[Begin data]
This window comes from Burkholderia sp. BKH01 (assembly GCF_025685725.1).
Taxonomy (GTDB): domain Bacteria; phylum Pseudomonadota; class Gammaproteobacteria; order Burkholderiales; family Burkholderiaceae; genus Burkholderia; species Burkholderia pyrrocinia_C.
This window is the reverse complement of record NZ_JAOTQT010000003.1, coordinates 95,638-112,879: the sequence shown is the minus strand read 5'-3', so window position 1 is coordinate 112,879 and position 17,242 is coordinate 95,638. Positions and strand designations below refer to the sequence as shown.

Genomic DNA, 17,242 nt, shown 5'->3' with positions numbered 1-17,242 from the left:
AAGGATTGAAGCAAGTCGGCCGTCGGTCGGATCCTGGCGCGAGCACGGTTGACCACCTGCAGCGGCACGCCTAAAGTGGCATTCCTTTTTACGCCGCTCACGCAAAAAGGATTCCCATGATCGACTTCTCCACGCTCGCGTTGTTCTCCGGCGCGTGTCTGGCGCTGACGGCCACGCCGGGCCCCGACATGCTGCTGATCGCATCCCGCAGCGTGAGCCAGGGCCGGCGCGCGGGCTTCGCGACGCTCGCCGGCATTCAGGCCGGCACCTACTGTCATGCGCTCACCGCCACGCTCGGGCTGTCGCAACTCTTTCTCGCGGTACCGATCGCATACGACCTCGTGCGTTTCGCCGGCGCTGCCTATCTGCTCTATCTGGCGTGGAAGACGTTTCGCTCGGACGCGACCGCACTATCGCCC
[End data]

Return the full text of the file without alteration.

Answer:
This window comes from Burkholderia sp. BKH01 (assembly GCF_025685725.1).
Taxonomy (GTDB): domain Bacteria; phylum Pseudomonadota; class Gammaproteobacteria; order Burkholderiales; family Burkholderiaceae; genus Burkholderia; species Burkholderia pyrrocinia_C.
This window is the reverse complement of record NZ_JAOTQT010000003.1, coordinates 95,638-112,879: the sequence shown is the minus strand read 5'-3', so window position 1 is coordinate 112,879 and position 17,242 is coordinate 95,638. Positions and strand designations below refer to the sequence as shown.

Genomic DNA, 17,242 nt, shown 5'->3' with positions numbered 1-17,242 from the left:
AAGGATTGAAGCAAGTCGGCCGTCGGTCGGATCCTGGCGCGAGCACGGTTGACCACCTGCAGCGGCACGCCTAAAGTGGCATTCCTTTTTACGCCGCTCACGCAAAAAGGATTCCCATGATCGACTTCTCCACGCTCGCGTTGTTCTCCGGCGCGTGTCTGGCGCTGACGGCCACGCCGGGCCCCGACATGCTGCTGATCGCATCCCGCAGCGTGAGCCAGGGCCGGCGCGCGGGCTTCGCGACGCTCGCCGGCATTCAGGCCGGCACCTACTGTCATGCGCTCACCGCCACGCTCGGGCTGTCGCAACTCTTTCTCGCGGTACCGATCGCATACGACCTCGTGCGTTTCGCCGGCGCTGCCTATCTGCTCTATCTGGCGTGGAAGACGTTTCGCTCGGACGCGACCGCACTATCGCCC